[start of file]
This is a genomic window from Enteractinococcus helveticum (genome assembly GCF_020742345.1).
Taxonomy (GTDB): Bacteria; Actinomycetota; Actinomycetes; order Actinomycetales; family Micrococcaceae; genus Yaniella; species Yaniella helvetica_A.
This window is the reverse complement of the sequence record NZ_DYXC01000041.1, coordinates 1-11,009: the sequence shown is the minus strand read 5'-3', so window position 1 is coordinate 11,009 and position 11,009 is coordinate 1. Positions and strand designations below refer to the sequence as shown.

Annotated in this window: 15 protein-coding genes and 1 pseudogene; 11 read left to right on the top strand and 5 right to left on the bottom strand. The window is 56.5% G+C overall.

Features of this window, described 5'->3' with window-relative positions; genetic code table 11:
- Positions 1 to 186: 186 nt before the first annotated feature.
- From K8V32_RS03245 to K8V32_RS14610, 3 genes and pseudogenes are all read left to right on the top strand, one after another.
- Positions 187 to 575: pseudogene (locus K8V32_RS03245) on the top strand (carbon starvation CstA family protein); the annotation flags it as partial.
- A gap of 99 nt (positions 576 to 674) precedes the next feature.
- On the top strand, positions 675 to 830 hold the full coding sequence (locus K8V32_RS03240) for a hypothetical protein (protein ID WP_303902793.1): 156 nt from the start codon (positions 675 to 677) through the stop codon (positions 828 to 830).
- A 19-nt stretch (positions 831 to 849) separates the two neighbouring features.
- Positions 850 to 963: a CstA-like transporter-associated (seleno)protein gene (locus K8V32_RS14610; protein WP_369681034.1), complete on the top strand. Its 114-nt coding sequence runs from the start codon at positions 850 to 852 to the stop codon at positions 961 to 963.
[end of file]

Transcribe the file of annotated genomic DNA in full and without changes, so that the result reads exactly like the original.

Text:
This is a genomic window from Enteractinococcus helveticum (genome assembly GCF_020742345.1).
Taxonomy (GTDB): Bacteria; Actinomycetota; Actinomycetes; order Actinomycetales; family Micrococcaceae; genus Yaniella; species Yaniella helvetica_A.
This window is the reverse complement of the sequence record NZ_DYXC01000041.1, coordinates 1-11,009: the sequence shown is the minus strand read 5'-3', so window position 1 is coordinate 11,009 and position 11,009 is coordinate 1. Positions and strand designations below refer to the sequence as shown.

Annotated in this window: 15 protein-coding genes and 1 pseudogene; 11 read left to right on the top strand and 5 right to left on the bottom strand. The window is 56.5% G+C overall.

Features of this window, described 5'->3' with window-relative positions; genetic code table 11:
- Positions 1 to 186: 186 nt before the first annotated feature.
- From K8V32_RS03245 to K8V32_RS14610, 3 genes and pseudogenes are all read left to right on the top strand, one after another.
- Positions 187 to 575: pseudogene (locus K8V32_RS03245) on the top strand (carbon starvation CstA family protein); the annotation flags it as partial.
- A gap of 99 nt (positions 576 to 674) precedes the next feature.
- On the top strand, positions 675 to 830 hold the full coding sequence (locus K8V32_RS03240) for a hypothetical protein (protein ID WP_303902793.1): 156 nt from the start codon (positions 675 to 677) through the stop codon (positions 828 to 830).
- A 19-nt stretch (positions 831 to 849) separates the two neighbouring features.
- Positions 850 to 963: a CstA-like transporter-associated (seleno)protein gene (locus K8V32_RS14610; protein WP_369681034.1), complete on the top strand. Its 114-nt coding sequence runs from the start codon at positions 850 to 852 to the stop codon at positions 961 to 963.